If this is your first pregnancy rodeo, you’ve probably already discovered a few of the undisclosed aspects of growing a baby. After all, few people voluntarily strike up a conversation about the stray hairs cropping up on their chins or their leaky boobs prematurely protected with nursing pads. Once you can personally relay an anecdote about a potent gas-passing-on-an-elevator incident, your peers willingly pipe up with similar stories. Prior to your shared experience, though, all they let you in on is adorable bumps and unusual cravings. It’s as if you can’t know the secrets of the moms-to-be club until you’re a card-carrying member.
With nearly nine months under your belt, you’ve finally become schooled in many of the unexpected elements of expecting—but there are still a handful of taboo topics left to encounter (and left out of your gal pals’ birth stories). We’re here to clue you in on what really happens behind closed delivery room doors. Be warned, though, it isn’t all ice chips and painkillers.
Shave it for later
Our first insider tip? Nobody cares about the state of your pubic hair. In the weeks leading up to the big day, you may wonder if “get a wax” deserves a line on your to-do list, but Jeanne Faulkner, RN, author of Common Sense Pregnancy: Navigating a Healthy Pregnancy and Birth for Mother and Baby and creator of the Common Sense Pregnancy & Parenting podcast, assures, “The only person in your delivery room who will give a hoot about if you shave is you.”
Tracie Achrem, MSN, CNM, who specializes in well-woman care at Women First OB/GYN and attends births at William Beaumont Hospital and the Karmanos Center for Natural Birth in Royal Oak, Michigan, agrees: “Au naturel, trimmed, waxed or completely bald—there are not grooming etiquette standards for pregnancy. Do what you feel comfortable addressing.”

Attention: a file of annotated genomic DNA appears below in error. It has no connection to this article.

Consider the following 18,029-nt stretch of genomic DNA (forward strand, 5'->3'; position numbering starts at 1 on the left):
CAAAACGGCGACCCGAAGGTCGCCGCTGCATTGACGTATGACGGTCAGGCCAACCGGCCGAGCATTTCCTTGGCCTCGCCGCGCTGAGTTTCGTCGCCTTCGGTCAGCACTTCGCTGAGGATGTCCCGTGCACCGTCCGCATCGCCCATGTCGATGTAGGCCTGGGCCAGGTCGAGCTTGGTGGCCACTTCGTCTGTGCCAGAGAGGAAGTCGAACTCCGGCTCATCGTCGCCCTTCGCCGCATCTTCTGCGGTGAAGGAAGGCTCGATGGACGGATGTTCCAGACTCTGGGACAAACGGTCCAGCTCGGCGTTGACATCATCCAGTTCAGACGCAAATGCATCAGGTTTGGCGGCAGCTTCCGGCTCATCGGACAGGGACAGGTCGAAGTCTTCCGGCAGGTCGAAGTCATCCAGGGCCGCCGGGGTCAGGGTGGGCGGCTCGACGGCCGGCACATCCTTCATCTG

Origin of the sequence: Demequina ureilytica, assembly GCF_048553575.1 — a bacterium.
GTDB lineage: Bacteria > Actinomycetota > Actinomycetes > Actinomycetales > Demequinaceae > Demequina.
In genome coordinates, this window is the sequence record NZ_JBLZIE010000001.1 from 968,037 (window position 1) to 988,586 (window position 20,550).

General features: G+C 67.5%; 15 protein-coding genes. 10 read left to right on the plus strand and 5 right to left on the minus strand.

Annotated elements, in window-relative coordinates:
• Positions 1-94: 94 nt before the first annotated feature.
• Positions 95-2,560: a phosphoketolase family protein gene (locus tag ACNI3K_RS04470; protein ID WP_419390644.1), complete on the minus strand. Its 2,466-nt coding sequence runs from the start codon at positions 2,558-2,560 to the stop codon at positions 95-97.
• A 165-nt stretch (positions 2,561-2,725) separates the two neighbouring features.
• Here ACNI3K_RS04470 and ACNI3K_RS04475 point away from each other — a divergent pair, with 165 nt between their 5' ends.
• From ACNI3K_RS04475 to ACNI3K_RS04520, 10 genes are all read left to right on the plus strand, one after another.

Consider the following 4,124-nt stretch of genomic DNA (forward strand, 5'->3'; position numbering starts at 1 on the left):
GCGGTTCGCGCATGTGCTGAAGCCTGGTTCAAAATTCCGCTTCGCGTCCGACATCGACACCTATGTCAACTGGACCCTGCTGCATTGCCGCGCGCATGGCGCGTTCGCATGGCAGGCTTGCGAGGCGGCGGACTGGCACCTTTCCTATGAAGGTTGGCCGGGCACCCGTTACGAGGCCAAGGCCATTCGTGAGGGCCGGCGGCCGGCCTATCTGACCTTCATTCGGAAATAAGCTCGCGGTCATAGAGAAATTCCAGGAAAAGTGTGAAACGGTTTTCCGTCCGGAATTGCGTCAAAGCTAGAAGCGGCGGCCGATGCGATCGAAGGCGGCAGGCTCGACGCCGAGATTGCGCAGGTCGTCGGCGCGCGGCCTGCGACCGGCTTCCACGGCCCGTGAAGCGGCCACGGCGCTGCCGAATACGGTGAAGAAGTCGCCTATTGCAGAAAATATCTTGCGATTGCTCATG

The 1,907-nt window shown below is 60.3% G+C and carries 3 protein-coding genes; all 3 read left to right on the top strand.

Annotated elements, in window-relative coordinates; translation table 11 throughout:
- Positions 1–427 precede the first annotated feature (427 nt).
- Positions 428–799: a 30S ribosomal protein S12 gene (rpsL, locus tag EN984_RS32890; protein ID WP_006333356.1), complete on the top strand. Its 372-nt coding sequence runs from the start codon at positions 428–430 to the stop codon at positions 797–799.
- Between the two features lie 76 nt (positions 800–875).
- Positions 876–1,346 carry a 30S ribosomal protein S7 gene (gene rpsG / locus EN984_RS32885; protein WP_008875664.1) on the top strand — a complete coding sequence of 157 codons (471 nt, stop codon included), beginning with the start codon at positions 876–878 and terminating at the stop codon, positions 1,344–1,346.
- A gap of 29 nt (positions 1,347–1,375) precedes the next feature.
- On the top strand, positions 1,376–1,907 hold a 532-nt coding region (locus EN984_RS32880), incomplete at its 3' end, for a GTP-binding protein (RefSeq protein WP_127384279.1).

“Same goes for your legs,” adds Faulkner. “We see women from all cultures, countries and walks of life. Some shave; some don’t—and it makes no difference to us.” So, if you’re in the throes of labor, feel free to bypass the razor (as if you could reach your ankles or nether regions anyway) and head straight for the hospital.
Lose your lunch
Did you think you were finished throwing up once you made it out of the first trimester? Think again. Nausea and vomiting are a common part of the labor experience. “Rapidly changing hormones, contractions squeezing your abdomen and going without food during labor make plenty of women queasy,” says Faulkner. A drop in blood pressure following an epidural can be a culprit, too.
If you suspect you might spew, give your nurse a heads-up, so she can have
a bag or basin at the ready. “Most moms feel much better after they vomit, and most don’t suffer much nausea after that,” assures Faulkner. For those who do, medication may be available to help.
Shake it off
If you start trembling during labor, don’t worry that it’s because you’re nervous. “‘The shakes’ are extremely common for women while transitioning in labor, as well as during the first hour of recovery,” says Achrem. “It isn’t known exactly why they occur or what causes them, but it’s thought they may be related to hormonal shifts that occur just before and following birth.”
While there’s nothing you can do to prevent the teeth-chattering or full-body-convulsing, covering up from head to toe with warm blankets can offer relief until it passes.
Let out a sigh of relief: Episiotomies—that is, incisions made between the vaginal opening and the anus—are no longer a standard procedure. “Doctors used to think that if they cut an episiotomy, they’d make more room in the vagina, so the mother would not tear [during childbirth],” explains Faulkner. “As it turned out, more women tore more often when they had episiotomies than when they didn’t.”
In rare cases, an episiotomy may be required to make extra space, but in most instances, giving mom time to stretch, providing adequate perineal support and using techniques like massage, hot compresses and oil can help ensure she won’t need one, says Faulkner.
Worried about tearing? “Don’t be,” coaxes Achrem. “Not all women tear while giving birth.” If you do, the reasons could be numerous and are often unavoidable. But, she consoles, “The euphoria of meeting your baby and the endorphins released at that moment will help numb the pain.”